, Peter Gurry"]What does it mean that Christians should hope that universalism is true? This sort of “universalists have the moral high ground” argument seems to come up again and again in this discussion. I don’t really get it. What exactly is the nature of this supposedly virtuous hope in universal reconciliation? Is it the kind of hope I have about Christ’s return? Or the kind of hope that my kids will grow up and turn out all right? I’ve been wondering along with James Smith whether we’re not falling prey to a kind of hubris in suggesting that a hopeful universalism has the moral high ground. As Smith says, “…even our wishes, hopes, and desires need discipline.” At what point in this “hopeful” universalism are we in danger of saying we know a better ending to the story than God does? This uncomfortable question really needs to be asked by those who use this kind of rhetoric.
Also, people have got to stop citing Lewis’s Great Divorce as any kind of support for post-mortem second-chances. As N.D. Wilson (who’s currently writing the screenplay adaptation) rightly points out, “And, of course, Lewis put the universalist George MacDonald in Heaven and made him watch the unrepentant damned get back on the bus to Hell. A little wink and gloat at one of his favorite authors.”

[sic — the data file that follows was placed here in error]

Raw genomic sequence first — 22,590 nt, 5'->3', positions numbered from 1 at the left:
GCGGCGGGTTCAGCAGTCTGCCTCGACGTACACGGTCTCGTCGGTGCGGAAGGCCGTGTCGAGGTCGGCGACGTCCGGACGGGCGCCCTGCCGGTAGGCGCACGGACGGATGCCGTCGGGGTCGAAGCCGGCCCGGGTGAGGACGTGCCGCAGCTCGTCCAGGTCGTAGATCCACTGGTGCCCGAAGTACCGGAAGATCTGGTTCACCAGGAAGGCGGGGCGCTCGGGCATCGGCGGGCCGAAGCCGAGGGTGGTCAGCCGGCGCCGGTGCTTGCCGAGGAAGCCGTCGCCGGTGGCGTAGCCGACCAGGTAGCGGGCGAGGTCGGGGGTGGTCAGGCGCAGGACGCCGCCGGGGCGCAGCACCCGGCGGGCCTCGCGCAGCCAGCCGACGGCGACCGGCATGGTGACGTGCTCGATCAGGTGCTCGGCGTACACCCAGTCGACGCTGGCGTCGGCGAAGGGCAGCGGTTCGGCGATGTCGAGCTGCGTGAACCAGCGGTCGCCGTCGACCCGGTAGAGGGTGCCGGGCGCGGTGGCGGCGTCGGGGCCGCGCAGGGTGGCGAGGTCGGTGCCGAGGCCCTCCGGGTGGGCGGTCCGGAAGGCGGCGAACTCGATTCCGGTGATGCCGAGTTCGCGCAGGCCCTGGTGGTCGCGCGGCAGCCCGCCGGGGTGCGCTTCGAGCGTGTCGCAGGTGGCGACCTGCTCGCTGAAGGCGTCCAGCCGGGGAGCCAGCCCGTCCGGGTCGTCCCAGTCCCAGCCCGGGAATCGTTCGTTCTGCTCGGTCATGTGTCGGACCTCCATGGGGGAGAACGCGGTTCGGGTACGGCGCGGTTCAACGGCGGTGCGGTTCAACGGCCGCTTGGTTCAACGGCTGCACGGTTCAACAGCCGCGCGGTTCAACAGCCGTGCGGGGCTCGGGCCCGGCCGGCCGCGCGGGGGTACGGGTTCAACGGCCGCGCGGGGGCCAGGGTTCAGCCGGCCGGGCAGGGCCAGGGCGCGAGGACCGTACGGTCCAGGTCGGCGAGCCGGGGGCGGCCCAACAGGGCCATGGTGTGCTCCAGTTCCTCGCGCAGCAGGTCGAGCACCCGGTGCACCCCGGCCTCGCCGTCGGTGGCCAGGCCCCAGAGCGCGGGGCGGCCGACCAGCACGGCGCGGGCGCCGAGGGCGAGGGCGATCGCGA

If Lewis meant The Great Divorce to be any kind of argument for second chances he failed miserably. Every one in the story who visits the outskirts of heaven returns to hell whence they came. Lewis is making a point about the after life, but it is not that folks will change their minds once they get there. Quite the reverse, in fact. He is making the point that our trajectory upon exiting this life continues on into the next. I’d say Robin has been too busy to answer him, so would someone like to help?